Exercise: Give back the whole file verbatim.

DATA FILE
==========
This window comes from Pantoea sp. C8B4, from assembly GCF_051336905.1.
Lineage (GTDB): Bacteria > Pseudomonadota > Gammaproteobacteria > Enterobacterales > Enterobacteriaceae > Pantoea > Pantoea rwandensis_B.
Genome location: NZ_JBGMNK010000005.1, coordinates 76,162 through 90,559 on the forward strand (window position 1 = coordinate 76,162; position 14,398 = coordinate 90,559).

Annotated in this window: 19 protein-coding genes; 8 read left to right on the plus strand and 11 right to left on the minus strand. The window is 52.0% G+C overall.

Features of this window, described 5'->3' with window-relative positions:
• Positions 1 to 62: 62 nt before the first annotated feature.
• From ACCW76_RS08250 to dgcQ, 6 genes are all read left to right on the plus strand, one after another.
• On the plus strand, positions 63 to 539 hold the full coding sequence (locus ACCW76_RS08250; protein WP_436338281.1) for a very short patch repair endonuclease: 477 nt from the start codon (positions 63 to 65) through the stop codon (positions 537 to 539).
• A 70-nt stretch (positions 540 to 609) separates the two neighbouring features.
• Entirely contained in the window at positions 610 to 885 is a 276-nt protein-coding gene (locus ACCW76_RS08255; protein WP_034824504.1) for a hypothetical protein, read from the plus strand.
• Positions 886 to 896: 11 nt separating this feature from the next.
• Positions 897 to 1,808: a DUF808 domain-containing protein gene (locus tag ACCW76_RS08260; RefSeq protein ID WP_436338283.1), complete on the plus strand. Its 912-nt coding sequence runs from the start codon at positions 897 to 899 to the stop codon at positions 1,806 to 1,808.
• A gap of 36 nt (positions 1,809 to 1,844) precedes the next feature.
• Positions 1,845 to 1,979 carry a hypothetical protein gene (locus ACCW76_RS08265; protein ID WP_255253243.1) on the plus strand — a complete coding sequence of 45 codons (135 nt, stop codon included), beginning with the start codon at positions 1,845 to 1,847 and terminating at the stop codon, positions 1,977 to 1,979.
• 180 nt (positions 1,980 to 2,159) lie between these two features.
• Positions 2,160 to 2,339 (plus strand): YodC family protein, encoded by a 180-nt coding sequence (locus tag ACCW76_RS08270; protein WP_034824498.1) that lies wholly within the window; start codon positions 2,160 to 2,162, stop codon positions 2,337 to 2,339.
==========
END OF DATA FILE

This window comes from Pantoea sp. C8B4, from assembly GCF_051336905.1.
Lineage (GTDB): Bacteria > Pseudomonadota > Gammaproteobacteria > Enterobacterales > Enterobacteriaceae > Pantoea > Pantoea rwandensis_B.
Genome location: NZ_JBGMNK010000005.1, coordinates 76,162 through 90,559 on the forward strand (window position 1 = coordinate 76,162; position 14,398 = coordinate 90,559).

Annotated in this window: 19 protein-coding genes; 8 read left to right on the plus strand and 11 right to left on the minus strand. The window is 52.0% G+C overall.

Features of this window, described 5'->3' with window-relative positions:
• Positions 1 to 62: 62 nt before the first annotated feature.
• From ACCW76_RS08250 to dgcQ, 6 genes are all read left to right on the plus strand, one after another.
• On the plus strand, positions 63 to 539 hold the full coding sequence (locus ACCW76_RS08250; protein WP_436338281.1) for a very short patch repair endonuclease: 477 nt from the start codon (positions 63 to 65) through the stop codon (positions 537 to 539).
• A 70-nt stretch (positions 540 to 609) separates the two neighbouring features.
• Entirely contained in the window at positions 610 to 885 is a 276-nt protein-coding gene (locus ACCW76_RS08255; protein WP_034824504.1) for a hypothetical protein, read from the plus strand.
• Positions 886 to 896: 11 nt separating this feature from the next.
• Positions 897 to 1,808: a DUF808 domain-containing protein gene (locus tag ACCW76_RS08260; RefSeq protein ID WP_436338283.1), complete on the plus strand. Its 912-nt coding sequence runs from the start codon at positions 897 to 899 to the stop codon at positions 1,806 to 1,808.
• A gap of 36 nt (positions 1,809 to 1,844) precedes the next feature.
• Positions 1,845 to 1,979 carry a hypothetical protein gene (locus ACCW76_RS08265; protein ID WP_255253243.1) on the plus strand — a complete coding sequence of 45 codons (135 nt, stop codon included), beginning with the start codon at positions 1,845 to 1,847 and terminating at the stop codon, positions 1,977 to 1,979.
• 180 nt (positions 1,980 to 2,159) lie between these two features.
• Positions 2,160 to 2,339 (plus strand): YodC family protein, encoded by a 180-nt coding sequence (locus tag ACCW76_RS08270; protein WP_034824498.1) that lies wholly within the window; start codon positions 2,160 to 2,162, stop codon positions 2,337 to 2,339.